What is the Difference Between a Load Center and a Panel Board? 

A load center functions similarly to a power distribution system’s switchboard and a panel board. There is no difference between a panel board and a load center in terms of UL and NEC regulations. Load centers are what the electrical industry refers to as smaller, less expensive panel boards sold mostly in residential applications. In contrast, to load centers, which can only support plug-in breakers, panel boards are frequently deeper than load centers and can accommodate both bolt-on and plug-in circuit breakers.

A maximum current rating of 400 A is allowed for load centers, similarly restricted to 240 V or less and normally given at 100 A or less. A maximum current rating of 1,200 A and up to 600V can both be used with panel boards. Panelboards can be equipped with various optional functions, such as main and branch circuit energy monitoring and integrated surge suppression devices. However, load centers are normally given with no or few alternatives.

ECSKSA distribution panel boards

What are the Components of a Distribution Panel?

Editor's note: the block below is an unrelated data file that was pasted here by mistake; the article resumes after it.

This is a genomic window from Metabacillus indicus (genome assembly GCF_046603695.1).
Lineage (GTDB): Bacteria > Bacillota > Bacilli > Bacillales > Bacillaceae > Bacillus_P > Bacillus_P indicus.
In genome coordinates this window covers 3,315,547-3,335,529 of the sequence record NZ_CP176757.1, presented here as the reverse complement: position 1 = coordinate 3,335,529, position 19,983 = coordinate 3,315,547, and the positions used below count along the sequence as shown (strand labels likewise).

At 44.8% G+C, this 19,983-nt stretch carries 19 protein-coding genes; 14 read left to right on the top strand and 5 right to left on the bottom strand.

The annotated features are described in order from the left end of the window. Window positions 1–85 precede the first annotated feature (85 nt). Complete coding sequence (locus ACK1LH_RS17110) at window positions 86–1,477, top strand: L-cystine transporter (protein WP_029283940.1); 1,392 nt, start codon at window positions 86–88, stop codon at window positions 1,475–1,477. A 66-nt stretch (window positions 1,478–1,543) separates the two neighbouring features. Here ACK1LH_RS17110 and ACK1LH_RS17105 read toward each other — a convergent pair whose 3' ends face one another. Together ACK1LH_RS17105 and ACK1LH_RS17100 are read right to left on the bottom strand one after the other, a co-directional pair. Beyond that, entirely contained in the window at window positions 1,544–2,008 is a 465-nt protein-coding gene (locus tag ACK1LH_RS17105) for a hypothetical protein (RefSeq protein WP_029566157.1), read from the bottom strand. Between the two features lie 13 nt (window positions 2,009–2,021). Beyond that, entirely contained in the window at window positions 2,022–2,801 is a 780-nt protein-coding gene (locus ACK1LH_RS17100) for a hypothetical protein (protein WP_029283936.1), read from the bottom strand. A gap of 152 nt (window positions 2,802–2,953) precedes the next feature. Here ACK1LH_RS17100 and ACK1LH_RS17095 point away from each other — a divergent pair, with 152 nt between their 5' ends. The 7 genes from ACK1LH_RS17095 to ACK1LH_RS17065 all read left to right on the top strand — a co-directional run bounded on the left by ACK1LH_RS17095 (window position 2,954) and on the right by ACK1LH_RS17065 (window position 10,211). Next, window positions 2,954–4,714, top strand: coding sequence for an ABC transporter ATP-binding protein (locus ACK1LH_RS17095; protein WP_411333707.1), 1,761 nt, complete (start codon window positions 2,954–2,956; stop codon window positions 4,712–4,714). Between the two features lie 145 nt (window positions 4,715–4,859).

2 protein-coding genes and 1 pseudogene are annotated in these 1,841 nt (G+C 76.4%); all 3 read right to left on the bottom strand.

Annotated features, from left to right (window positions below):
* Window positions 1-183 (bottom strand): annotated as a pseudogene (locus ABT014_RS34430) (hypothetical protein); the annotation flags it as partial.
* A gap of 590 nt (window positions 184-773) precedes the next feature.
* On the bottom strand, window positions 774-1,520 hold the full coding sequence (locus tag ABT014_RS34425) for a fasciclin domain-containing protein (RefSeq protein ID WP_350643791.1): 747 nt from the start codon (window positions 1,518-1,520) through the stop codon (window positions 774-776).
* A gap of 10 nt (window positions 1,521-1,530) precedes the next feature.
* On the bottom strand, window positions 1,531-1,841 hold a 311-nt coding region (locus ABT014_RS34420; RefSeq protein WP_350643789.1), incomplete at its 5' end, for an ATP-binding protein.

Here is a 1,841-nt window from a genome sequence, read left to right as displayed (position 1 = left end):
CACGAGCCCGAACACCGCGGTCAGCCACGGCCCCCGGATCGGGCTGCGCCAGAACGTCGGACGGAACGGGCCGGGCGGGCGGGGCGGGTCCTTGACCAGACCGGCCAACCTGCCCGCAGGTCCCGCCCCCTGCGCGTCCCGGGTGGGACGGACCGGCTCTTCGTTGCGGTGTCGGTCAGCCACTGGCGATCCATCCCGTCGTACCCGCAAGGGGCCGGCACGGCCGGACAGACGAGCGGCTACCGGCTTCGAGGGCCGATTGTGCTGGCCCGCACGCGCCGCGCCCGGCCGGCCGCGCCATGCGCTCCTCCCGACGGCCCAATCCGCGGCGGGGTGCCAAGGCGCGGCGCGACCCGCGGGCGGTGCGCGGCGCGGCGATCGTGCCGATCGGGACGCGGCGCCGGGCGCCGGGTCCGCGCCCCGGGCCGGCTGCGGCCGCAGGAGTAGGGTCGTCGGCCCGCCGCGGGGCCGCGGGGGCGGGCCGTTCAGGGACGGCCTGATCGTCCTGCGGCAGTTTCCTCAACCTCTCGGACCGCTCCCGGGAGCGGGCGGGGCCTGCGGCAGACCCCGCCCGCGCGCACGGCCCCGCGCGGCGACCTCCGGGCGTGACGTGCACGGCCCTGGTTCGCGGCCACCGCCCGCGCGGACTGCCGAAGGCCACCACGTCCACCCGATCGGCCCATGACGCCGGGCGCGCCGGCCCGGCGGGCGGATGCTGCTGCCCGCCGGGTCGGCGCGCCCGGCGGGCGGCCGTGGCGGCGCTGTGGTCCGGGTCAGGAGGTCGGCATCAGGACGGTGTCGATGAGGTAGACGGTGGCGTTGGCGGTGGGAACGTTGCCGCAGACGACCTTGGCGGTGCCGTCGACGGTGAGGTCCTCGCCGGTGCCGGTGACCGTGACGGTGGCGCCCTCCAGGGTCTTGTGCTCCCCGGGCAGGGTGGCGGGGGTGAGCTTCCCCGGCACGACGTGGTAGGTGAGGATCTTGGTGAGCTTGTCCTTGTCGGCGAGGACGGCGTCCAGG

The following parts are frequently found in electrical distribution panels: fuses, linkages, switches, bypass machinery, and residual current detectors (RCDs). Depending on the location and the electrical requirements, electrical distribution boards have different structural and technical features.


Distribution Board Types 

Distribution panels for consumer units exist in a number of standard kinds.

  • Main switch consumer units are the safest and most reliable protective devices for the incoming main power. Each circuit is completely isolated from the others and has its own RCBO to prevent earth leakage (residual current breaker with overcurrent protection)
  • Although they offer less protection than single RCD consumer units, dual RCD consumer units are acceptable for most common purposes. They are made up of two circuit banks, with a pair of RCD (residual current device) breakers protecting each one of them. These provide a strong defense against electrical fires, overheating, and unintentional contact with live wires.